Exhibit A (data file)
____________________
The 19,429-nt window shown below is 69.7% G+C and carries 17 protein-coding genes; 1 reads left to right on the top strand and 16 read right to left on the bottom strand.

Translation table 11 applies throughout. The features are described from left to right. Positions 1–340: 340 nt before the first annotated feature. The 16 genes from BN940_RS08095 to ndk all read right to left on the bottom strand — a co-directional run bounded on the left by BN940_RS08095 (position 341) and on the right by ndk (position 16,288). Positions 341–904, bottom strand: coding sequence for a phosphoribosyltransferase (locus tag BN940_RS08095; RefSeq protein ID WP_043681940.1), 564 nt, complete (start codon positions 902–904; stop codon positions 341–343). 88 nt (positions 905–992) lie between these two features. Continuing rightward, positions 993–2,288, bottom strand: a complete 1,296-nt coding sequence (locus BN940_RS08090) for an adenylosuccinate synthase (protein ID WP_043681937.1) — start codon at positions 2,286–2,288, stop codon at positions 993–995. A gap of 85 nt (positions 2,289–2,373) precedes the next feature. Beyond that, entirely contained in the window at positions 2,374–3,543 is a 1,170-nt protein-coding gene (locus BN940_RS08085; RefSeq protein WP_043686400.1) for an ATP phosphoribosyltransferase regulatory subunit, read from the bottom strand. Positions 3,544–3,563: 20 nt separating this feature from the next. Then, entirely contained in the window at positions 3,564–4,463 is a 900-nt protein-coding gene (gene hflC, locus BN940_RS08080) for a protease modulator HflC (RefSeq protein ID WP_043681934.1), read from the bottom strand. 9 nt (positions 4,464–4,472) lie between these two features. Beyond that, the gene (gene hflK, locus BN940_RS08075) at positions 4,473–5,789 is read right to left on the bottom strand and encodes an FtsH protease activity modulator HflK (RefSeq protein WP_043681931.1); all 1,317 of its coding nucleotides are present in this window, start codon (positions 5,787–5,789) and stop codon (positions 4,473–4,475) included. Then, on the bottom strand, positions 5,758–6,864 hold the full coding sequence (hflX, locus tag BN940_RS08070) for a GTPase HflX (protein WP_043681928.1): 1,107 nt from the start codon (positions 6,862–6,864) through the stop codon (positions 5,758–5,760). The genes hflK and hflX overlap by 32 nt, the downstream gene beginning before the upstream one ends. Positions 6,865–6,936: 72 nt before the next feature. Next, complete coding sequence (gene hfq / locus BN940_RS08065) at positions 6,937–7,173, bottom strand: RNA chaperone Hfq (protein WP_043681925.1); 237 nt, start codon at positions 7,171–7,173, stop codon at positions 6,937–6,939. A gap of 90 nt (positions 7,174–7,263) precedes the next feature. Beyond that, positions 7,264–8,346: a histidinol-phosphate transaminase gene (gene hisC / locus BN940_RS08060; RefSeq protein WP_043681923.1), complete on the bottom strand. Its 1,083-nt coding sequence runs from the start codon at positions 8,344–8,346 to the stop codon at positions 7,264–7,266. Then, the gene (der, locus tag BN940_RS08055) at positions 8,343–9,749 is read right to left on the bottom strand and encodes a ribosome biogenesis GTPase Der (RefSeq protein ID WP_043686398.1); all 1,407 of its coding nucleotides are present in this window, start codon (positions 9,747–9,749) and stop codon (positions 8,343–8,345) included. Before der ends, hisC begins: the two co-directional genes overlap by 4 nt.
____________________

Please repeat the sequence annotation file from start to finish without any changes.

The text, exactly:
The 19,429-nt window shown below is 69.7% G+C and carries 17 protein-coding genes; 1 reads left to right on the top strand and 16 read right to left on the bottom strand.

Translation table 11 applies throughout. The features are described from left to right. Positions 1–340: 340 nt before the first annotated feature. The 16 genes from BN940_RS08095 to ndk all read right to left on the bottom strand — a co-directional run bounded on the left by BN940_RS08095 (position 341) and on the right by ndk (position 16,288). Positions 341–904, bottom strand: coding sequence for a phosphoribosyltransferase (locus tag BN940_RS08095; RefSeq protein ID WP_043681940.1), 564 nt, complete (start codon positions 902–904; stop codon positions 341–343). 88 nt (positions 905–992) lie between these two features. Continuing rightward, positions 993–2,288, bottom strand: a complete 1,296-nt coding sequence (locus BN940_RS08090) for an adenylosuccinate synthase (protein ID WP_043681937.1) — start codon at positions 2,286–2,288, stop codon at positions 993–995. A gap of 85 nt (positions 2,289–2,373) precedes the next feature. Beyond that, entirely contained in the window at positions 2,374–3,543 is a 1,170-nt protein-coding gene (locus BN940_RS08085; RefSeq protein WP_043686400.1) for an ATP phosphoribosyltransferase regulatory subunit, read from the bottom strand. Positions 3,544–3,563: 20 nt separating this feature from the next. Then, entirely contained in the window at positions 3,564–4,463 is a 900-nt protein-coding gene (gene hflC, locus BN940_RS08080) for a protease modulator HflC (RefSeq protein ID WP_043681934.1), read from the bottom strand. 9 nt (positions 4,464–4,472) lie between these two features. Beyond that, the gene (gene hflK, locus BN940_RS08075) at positions 4,473–5,789 is read right to left on the bottom strand and encodes an FtsH protease activity modulator HflK (RefSeq protein WP_043681931.1); all 1,317 of its coding nucleotides are present in this window, start codon (positions 5,787–5,789) and stop codon (positions 4,473–4,475) included. Then, on the bottom strand, positions 5,758–6,864 hold the full coding sequence (hflX, locus tag BN940_RS08070) for a GTPase HflX (protein WP_043681928.1): 1,107 nt from the start codon (positions 6,862–6,864) through the stop codon (positions 5,758–5,760). The genes hflK and hflX overlap by 32 nt, the downstream gene beginning before the upstream one ends. Positions 6,865–6,936: 72 nt before the next feature. Next, complete coding sequence (gene hfq / locus BN940_RS08065) at positions 6,937–7,173, bottom strand: RNA chaperone Hfq (protein WP_043681925.1); 237 nt, start codon at positions 7,171–7,173, stop codon at positions 6,937–6,939. A gap of 90 nt (positions 7,174–7,263) precedes the next feature. Beyond that, positions 7,264–8,346: a histidinol-phosphate transaminase gene (gene hisC / locus BN940_RS08060; RefSeq protein WP_043681923.1), complete on the bottom strand. Its 1,083-nt coding sequence runs from the start codon at positions 8,344–8,346 to the stop codon at positions 7,264–7,266. Then, the gene (der, locus tag BN940_RS08055) at positions 8,343–9,749 is read right to left on the bottom strand and encodes a ribosome biogenesis GTPase Der (RefSeq protein ID WP_043686398.1); all 1,407 of its coding nucleotides are present in this window, start codon (positions 9,747–9,749) and stop codon (positions 8,343–8,345) included. Before der ends, hisC begins: the two co-directional genes overlap by 4 nt.